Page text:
An ominous new report on Vocativ says the Sochi Olympics may be the most extreme, security-wise, in the history of the Games—the site describes "a gulag-style restricted area" instituted by Vladimir Putin. The Christian Science Monitor calls the restricted zone the "ring of steel," an area 60 miles wide and 25 miles deep that will be patrolled by tens of thousands of security troops and in which everyone "will be subjected to near total surveillance." Air Force fighters, drones, anti-aircraft missiles, and anti-saboteur patrol boats will be deployed. Travel in and out of the city will be restricted; public protests and marches will be banned. But the most ominous part: According to the Monitor, some worry that even these measures may not be enough.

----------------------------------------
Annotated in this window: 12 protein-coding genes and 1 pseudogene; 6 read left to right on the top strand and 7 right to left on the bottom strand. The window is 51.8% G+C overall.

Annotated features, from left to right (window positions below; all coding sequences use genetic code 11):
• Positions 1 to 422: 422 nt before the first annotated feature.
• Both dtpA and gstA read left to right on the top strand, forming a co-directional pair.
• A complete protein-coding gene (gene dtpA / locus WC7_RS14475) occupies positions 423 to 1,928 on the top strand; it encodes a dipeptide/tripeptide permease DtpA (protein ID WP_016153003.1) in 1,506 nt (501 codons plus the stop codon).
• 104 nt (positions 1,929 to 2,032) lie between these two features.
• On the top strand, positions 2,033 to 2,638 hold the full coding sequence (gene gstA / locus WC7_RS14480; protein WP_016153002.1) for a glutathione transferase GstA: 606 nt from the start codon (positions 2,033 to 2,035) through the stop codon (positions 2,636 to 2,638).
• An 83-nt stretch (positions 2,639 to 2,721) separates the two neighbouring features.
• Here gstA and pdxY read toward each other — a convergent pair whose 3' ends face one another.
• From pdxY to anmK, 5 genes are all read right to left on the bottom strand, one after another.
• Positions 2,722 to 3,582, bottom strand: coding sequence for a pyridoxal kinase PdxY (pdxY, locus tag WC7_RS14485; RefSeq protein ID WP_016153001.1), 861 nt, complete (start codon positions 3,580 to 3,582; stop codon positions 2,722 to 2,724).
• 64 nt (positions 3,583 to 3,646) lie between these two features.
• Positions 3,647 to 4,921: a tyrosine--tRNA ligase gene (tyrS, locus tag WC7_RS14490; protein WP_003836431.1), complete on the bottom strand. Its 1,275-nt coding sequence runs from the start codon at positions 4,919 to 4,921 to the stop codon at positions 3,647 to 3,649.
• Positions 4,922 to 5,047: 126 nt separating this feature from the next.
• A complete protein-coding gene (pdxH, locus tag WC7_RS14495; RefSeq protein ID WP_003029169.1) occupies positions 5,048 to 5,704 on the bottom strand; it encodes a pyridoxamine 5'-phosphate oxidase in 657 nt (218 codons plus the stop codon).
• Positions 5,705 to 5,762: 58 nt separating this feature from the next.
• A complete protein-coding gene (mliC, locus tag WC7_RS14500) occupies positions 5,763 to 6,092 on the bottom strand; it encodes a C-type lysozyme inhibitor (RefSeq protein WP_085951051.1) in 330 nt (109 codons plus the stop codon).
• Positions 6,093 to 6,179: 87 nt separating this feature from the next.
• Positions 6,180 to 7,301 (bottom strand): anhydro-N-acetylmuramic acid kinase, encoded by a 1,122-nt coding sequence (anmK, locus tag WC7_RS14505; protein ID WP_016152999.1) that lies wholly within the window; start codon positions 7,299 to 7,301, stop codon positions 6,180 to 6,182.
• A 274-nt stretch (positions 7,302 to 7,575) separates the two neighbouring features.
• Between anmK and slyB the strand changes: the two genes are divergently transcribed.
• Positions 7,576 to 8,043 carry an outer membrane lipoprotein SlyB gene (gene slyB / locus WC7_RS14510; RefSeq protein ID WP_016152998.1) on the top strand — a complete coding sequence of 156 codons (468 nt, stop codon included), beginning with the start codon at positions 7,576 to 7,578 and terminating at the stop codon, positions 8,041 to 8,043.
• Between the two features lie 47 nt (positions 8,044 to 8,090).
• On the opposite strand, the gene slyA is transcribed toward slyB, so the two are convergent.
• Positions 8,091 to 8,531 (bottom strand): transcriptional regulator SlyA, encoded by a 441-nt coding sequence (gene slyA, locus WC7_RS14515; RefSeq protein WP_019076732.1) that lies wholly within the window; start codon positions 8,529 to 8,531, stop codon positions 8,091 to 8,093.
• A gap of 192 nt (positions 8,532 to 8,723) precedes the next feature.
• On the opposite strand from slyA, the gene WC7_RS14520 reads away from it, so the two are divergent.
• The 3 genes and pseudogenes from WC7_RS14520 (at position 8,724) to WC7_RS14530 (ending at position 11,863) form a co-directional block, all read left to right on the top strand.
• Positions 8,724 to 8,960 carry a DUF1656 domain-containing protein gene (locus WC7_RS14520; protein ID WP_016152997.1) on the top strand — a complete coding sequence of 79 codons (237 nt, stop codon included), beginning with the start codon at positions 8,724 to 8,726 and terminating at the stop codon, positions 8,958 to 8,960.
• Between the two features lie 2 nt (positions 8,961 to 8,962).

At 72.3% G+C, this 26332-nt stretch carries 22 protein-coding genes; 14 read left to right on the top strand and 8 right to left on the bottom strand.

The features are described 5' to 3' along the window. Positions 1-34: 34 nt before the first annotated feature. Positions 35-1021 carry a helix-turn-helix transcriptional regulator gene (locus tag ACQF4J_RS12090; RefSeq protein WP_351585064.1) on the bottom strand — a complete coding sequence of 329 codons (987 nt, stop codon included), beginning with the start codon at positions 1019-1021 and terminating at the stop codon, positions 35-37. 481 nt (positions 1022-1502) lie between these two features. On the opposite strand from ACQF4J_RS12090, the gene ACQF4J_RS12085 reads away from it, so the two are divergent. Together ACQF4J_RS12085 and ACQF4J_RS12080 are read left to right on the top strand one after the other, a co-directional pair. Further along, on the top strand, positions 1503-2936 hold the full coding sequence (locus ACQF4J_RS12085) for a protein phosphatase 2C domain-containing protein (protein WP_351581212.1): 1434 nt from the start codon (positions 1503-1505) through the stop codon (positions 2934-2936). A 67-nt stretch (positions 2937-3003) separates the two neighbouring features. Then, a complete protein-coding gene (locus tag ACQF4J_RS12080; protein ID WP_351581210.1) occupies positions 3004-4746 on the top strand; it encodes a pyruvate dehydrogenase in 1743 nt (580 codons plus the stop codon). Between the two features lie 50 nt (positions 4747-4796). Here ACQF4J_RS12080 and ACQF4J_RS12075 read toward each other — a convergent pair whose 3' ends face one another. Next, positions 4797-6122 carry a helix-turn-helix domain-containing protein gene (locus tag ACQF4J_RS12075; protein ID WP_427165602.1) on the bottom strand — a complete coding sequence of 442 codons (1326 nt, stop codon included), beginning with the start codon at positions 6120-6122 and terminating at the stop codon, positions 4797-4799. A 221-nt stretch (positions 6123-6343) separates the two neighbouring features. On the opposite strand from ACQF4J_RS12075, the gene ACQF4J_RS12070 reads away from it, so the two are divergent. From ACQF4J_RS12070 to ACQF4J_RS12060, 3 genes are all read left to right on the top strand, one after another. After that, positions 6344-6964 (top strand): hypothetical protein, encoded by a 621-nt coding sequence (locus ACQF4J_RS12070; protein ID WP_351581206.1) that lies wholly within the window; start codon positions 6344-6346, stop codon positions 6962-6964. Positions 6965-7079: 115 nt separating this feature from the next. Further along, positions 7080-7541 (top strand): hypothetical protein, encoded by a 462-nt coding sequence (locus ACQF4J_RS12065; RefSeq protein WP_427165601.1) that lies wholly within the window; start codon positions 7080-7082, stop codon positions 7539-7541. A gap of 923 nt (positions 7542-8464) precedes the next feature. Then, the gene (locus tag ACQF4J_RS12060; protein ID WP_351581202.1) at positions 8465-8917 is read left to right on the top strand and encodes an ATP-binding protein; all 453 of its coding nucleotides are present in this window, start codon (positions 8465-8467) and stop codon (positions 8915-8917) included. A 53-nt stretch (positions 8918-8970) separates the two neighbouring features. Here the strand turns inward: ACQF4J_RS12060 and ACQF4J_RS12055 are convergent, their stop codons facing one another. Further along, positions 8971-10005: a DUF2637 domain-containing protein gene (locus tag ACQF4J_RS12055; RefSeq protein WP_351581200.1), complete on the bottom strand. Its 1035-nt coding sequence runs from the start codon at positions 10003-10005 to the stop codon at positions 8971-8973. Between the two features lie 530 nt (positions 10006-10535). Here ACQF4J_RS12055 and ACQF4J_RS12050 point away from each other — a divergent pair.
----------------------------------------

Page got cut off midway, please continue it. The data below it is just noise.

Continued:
The biggest potential threat appears to be the North Caucasus Islamic insurgency and Chechen Islamist warlord Doku Umarov, leader of the Caucasus Emirate terrorist group, who has promised an attack at the Games. But there are others, experts warn, who are similarly interested in terrorizing Sochi. "When we examine these recent Volgograd attacks, it's hard not to notice how well planned and well organized they were. They seem to have enjoyed a lot of logistical help," says one expert. "Terrorism has become a big business, and there are people with a real, material interest in keeping it going." A rebel news outlet has been decrying Putin's security measures, Vocativ reports, noting that the lockdown starts today—a month before the Games start—and lasts until March 21, nearly a month after they end.